The intention of this long post is to summarize the behavior of
mov-related instructions I have observed. This can be helpful for other students as a note as well as for me to check whether my notes are indeed correct. So, do not assume my notes are 100% correct and feel free to comment if you want to add something or fix errors in the post.
# %rax = 0x0011223344556677 movb $-1, %al # %rax = 0x00112233445566FF movw $-1, %ax # %rax = 0x001122334455FFFF movl $-1, %eax # %rax = 0x00000000FFFFFFFF movq $-1, %rax # %rax = 0xFFFFFFFFFFFFFFFF
The symbol (
q=quad=64bit) indicate source size. Notice
movl, unlike other
mov-related instruction, will zero-padding the rest. Notice without
mov will keep the original bits (except for
movl, I guess for compatibility reason as we move from 32-bits to 64-bits).
# %rax = 0x0011223344556677 mov $-1, %al # %rax = 0x00112233445566FF mov $-1, %ax # %rax = 0x001122334455FFFF mov $-1, %eax # %rax = 0x00000000FFFFFFFF mov $-1, %rax # %rax = 0xFFFFFFFFFFFFFFFF
mov without size indication,
mov will infer the size from the size of the destination register. If the destination is not a register (ie. is a memory), then the size will be inferred from the source. If the source is not a register (ie. is a memory or constant), then the operation is not allowed.
# Operating in Little Endian Machine # %rax = 0x0011223344556677 # *(%rdi) = 0xAABBCCDDEEFFABCD movb (%rdi), %al # %rax = 0x00112233445566AA movw (%rdi), %ax # %rax = 0x001122334455AABB movl (%rdi), %eax # %rax = 0x00000000AABBCCDD movq (%rdi), %rax # %rax = 0xAABBCCDDEEFFABCD # Operating in Big Endian Machine # %rax = 0x0011223344556677 # *(%rdi) = 0xAABBCCDDEEFFABCD movb (%rdi), %al # %rax = 0x00112233445566CD movw (%rdi), %ax # %rax = 0x001122334455ABCD movl (%rdi), %eax # %rax = 0x00000000EEFFABCD movq (%rdi), %rax # %rax = 0xAABBCCDDEEFFABCD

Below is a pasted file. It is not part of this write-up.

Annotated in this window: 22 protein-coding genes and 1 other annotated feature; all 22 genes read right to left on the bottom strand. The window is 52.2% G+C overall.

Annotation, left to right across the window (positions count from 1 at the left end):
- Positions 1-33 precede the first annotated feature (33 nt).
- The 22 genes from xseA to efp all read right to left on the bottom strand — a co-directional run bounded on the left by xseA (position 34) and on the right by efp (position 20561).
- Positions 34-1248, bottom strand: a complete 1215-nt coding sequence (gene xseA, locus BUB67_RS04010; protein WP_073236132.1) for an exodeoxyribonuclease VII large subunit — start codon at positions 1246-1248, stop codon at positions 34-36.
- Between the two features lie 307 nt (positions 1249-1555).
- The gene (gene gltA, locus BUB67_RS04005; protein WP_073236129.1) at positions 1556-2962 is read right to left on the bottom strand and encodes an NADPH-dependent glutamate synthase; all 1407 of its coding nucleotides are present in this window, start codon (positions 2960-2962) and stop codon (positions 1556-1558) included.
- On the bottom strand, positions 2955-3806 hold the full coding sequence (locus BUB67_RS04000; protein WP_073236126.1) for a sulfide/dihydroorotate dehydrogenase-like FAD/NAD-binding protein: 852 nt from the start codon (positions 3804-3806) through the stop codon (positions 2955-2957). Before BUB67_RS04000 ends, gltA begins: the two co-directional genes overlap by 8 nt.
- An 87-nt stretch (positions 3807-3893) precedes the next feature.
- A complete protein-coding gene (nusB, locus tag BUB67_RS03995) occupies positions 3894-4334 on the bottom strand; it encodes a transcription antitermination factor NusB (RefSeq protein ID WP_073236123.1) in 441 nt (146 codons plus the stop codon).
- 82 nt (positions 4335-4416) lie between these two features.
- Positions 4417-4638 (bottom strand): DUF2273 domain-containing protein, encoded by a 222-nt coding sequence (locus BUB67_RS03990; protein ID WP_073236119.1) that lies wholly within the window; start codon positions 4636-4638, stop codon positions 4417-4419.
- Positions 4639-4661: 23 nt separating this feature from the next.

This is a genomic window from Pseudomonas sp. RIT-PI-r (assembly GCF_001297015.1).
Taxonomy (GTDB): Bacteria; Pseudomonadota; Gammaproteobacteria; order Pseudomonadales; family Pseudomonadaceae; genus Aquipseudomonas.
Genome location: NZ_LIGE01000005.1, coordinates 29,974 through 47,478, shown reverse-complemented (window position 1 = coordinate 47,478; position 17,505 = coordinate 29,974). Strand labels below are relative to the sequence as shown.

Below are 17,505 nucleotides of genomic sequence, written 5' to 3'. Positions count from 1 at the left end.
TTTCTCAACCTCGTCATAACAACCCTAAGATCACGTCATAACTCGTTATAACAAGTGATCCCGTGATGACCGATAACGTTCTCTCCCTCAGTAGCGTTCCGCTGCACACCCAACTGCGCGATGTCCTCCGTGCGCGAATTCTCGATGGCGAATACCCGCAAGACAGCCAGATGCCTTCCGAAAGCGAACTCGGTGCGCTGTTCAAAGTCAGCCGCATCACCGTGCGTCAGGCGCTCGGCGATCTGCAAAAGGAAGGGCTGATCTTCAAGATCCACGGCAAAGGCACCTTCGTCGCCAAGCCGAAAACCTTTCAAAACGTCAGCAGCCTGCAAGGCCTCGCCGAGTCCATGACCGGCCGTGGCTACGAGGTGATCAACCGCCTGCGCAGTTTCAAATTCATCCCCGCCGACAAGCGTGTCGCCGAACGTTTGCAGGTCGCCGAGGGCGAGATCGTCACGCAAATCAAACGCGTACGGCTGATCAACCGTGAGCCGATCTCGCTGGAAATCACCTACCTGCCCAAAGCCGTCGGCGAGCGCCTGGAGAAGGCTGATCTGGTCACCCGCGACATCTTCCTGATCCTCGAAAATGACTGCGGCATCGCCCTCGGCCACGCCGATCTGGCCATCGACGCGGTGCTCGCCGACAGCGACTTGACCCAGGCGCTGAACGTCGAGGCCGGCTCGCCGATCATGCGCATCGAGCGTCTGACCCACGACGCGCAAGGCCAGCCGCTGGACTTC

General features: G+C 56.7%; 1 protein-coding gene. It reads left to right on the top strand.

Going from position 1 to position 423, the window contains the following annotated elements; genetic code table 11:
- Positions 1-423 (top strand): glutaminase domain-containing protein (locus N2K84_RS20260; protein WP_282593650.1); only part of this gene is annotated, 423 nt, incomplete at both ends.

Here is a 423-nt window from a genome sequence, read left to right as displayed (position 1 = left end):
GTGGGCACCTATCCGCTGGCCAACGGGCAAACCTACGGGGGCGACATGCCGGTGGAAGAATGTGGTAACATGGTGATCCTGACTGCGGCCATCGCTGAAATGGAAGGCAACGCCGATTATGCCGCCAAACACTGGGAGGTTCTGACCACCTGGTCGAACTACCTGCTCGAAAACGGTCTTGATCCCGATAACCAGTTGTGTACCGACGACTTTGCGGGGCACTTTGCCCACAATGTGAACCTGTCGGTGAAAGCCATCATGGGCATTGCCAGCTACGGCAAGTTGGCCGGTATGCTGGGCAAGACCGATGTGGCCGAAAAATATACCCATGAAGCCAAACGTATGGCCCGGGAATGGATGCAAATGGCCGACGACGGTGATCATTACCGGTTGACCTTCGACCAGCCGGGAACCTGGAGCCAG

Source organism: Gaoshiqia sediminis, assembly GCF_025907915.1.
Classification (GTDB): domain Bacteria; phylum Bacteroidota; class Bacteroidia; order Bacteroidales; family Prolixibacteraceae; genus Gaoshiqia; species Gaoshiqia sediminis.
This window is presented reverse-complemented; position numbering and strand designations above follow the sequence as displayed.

Notice since the machine does not know how long the memory chunk is, the trunking behavior is different depending on the endianness of the machine. This can be a problem, and therefore
mov[s/z][scr][dst] are designed to solve the ambiguity.
There are total of 5+6 such operations:
(from Randal E. Bryant, David R. O’Hallaron - Computer Systems. A Programmer’s Perspective [3rd ed.] (2016, Pearson))
(By this paper, there is no need for
The zero-padding and sign-extend behavior will cover at least the size of the destination. But
movzbl affects on all 64 bits while strangely
movsbl only affect 32 bits.
(from USC Lectures)
mov, I guess it works like
Constant -> Registerexcept I am not sure about moving a register of size
lto size of
q. I am not sure how
mov[z/s]will behave for this case. Good comments will be helpful.
TODO: I have no idea how it works (ie. if I put -1 there, will -1 be treated as 64 bits constant? 32 bits constant?). Good comments will be helpful.
It will overwrite the size of the source register to memory as expected. There is no ambiguity.
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